say that we're concerning ourselves with the case where all three
balls fall in {4..13}. So, why can't we treat {4..13} exactly the same
as we treated {1..13}? We can! So, we break {4..13} into the following
subsets: {4, 5, 6}, {7, 8}, {9, 10}, {11, 12}, and {13} and repeat the
same process as we did for {1..13}. This yields the following,
modified table of ticket generation:

  1 2 3   4 5   6 7   8 9   10 11   12 13   Generated Ticket
+-------+-----+-----+-----+-------+-------+---------------------+
|   X   |  X  |  X  |     |       |       | 1  2  3  4  5  6  7 |
+-------+-----+-----+-----+-------+-------+---------------------+
|   X   |  X  |     |  X  |       |       | 1  2  3  4  5  8  9 |
+-------+-----+-----+-----+-------+-------+---------------------+
|   X   |  X  |     |     |   X   |       | 1  2  3  4  5 10 11 |
+-------+-----+-----+-----+-------+-------+---------------------+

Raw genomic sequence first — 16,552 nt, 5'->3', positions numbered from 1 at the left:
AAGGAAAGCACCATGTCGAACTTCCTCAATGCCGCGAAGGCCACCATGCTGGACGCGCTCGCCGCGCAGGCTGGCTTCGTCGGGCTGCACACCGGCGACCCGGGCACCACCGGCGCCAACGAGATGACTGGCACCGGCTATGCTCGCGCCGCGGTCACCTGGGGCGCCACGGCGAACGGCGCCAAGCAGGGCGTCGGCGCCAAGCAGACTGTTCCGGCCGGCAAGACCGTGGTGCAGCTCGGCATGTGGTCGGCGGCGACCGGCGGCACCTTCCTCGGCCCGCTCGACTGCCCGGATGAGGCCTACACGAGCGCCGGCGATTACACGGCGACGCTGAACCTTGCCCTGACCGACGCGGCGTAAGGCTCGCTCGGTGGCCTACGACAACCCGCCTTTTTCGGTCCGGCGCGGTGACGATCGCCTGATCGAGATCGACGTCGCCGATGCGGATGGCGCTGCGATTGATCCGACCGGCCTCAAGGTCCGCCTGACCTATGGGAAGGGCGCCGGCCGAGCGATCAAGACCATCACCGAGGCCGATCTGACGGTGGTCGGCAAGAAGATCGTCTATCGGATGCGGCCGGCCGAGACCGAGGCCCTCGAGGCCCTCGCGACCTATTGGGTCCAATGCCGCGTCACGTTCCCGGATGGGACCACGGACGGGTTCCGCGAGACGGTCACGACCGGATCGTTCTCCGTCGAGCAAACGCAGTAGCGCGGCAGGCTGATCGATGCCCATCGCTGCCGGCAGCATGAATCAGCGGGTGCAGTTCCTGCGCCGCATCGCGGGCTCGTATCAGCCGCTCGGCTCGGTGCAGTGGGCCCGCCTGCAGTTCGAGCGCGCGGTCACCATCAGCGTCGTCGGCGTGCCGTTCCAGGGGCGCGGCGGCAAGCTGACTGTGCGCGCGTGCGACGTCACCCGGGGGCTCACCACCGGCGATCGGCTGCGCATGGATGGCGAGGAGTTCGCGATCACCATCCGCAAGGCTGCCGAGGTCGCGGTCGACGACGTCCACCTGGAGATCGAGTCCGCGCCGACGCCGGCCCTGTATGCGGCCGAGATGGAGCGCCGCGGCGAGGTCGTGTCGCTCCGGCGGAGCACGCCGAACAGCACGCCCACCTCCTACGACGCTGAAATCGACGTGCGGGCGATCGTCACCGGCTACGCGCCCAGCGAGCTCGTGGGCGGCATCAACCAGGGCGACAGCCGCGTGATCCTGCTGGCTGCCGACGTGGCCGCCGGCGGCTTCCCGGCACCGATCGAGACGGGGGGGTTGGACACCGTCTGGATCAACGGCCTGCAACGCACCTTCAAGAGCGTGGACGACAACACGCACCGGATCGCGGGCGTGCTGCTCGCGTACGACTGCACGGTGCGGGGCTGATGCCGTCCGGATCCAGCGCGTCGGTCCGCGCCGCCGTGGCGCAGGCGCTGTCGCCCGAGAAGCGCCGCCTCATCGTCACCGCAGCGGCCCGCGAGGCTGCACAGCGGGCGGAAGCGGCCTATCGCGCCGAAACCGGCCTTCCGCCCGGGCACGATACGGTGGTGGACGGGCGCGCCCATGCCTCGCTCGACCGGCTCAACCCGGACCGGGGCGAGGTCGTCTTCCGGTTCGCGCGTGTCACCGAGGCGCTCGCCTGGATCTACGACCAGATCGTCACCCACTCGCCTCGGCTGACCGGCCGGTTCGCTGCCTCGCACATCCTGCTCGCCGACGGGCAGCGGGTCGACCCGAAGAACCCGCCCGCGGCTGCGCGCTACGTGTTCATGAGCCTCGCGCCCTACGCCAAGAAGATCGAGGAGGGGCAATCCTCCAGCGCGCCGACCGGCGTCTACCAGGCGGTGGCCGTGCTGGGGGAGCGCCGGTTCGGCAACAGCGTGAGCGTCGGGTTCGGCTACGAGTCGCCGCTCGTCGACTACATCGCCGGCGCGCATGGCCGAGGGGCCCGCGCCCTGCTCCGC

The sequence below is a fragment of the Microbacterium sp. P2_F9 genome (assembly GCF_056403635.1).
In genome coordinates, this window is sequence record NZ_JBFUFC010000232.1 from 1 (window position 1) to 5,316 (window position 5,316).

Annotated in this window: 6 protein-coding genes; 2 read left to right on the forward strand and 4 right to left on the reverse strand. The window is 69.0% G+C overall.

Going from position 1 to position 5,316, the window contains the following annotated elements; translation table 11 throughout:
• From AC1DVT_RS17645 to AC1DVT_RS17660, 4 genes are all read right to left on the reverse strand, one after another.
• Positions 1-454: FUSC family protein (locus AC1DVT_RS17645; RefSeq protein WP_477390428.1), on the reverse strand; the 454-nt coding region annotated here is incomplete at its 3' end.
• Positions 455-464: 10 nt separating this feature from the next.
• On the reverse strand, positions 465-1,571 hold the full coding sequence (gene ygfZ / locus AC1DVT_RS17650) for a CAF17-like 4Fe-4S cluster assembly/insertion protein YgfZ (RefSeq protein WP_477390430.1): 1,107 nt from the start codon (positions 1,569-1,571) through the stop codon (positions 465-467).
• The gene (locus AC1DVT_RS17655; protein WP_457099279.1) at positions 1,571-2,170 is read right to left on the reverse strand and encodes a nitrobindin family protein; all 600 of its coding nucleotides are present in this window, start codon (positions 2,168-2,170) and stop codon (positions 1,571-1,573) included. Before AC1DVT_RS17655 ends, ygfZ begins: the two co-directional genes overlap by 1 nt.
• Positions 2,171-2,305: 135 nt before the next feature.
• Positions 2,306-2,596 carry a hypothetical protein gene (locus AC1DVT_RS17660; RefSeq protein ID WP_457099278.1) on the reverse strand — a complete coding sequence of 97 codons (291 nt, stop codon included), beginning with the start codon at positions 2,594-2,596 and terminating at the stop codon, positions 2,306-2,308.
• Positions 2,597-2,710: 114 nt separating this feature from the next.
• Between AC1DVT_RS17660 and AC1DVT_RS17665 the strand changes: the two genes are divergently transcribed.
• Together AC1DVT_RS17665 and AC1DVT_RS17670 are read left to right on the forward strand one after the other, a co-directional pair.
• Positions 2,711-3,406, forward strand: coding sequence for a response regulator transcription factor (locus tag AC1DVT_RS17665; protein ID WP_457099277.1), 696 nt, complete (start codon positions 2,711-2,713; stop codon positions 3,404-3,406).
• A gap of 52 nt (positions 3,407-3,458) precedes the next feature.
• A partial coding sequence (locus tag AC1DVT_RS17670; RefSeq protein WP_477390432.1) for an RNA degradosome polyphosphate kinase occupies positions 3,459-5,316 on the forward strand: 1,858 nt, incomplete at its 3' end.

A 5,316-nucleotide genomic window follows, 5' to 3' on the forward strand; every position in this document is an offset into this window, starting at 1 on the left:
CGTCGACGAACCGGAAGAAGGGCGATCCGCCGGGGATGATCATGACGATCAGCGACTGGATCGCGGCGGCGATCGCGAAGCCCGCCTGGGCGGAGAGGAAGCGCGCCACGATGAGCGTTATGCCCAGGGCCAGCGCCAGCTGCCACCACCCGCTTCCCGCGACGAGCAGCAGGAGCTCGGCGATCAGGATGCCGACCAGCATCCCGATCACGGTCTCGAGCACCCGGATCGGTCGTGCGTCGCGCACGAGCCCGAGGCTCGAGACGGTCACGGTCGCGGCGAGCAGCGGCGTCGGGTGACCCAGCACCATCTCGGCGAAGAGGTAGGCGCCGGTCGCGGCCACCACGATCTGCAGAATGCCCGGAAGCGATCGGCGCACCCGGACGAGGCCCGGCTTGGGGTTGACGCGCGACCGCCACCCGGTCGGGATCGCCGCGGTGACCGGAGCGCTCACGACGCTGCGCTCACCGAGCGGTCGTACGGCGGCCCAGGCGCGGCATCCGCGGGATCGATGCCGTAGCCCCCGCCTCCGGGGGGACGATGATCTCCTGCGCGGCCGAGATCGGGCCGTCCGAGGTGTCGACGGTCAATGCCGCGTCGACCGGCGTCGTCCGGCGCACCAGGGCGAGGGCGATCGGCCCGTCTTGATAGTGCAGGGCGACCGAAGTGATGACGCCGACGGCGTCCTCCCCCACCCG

|   X   |  X  |     |     |       |   X   | 1  2  3  4  5 12 13 |
+-------+-----+-----+-----+-------+-------+---------------------+
|   X   |     |  X  |  X  |       |       | 1  2  3  6  7  8  9 |
+-------+-----+-----+-----+-------+-------+---------------------+
|   X   |     |  X  |     |   X   |       | 1  2  3  6  7 10 11 |
+-------+-----+-----+-----+-------+-------+---------------------+
|   X   |     |  X  |     |       |   X   | 1  2  3  6  7 12 13 |
+-------+-----+-----+-----+-------+-------+---------------------+
|   X   |     |     |  X  |   X   |       | 1  2  3  8  9 10 11 |
+-------+-----+-----+-----+-------+-------+---------------------+
|   X   |     |     |  X  |       |   X   | 1  2  3  8  9 12 13 |
+-------+-----+-----+-----+-------+-------+---------------------+
|   X   |     |     |     |   X   |   X   | 1  2  3 10 11 12 13 |
+-------+-----+-----+-----+-------+-------+---------------------+
(Redefine)4 5  6   7 8   9 10   11 12   13
(Subsets )
        +--------+-----+------+-------+----+---------------------+
        |   X    |  X  |  X   |       |    | 4  5  6  7  8  9 10 |
        +--------+-----+------+-------+----+---------------------+
        |   X    |  X  |      |   X   |    | 4  5  6  7  8 11 12 |
        +--------+-----+------+-------+----+---------------------+
        |   X    |  X  |      |       | X  | 4  5  6  7  8 13  ? |
        +--------+-----+------+-------+----+---------------------+
        |   X    |     |  X   |   X   |    | 4  5  6  9 10 11 12 |
        +--------+-----+------+-------+----+---------------------+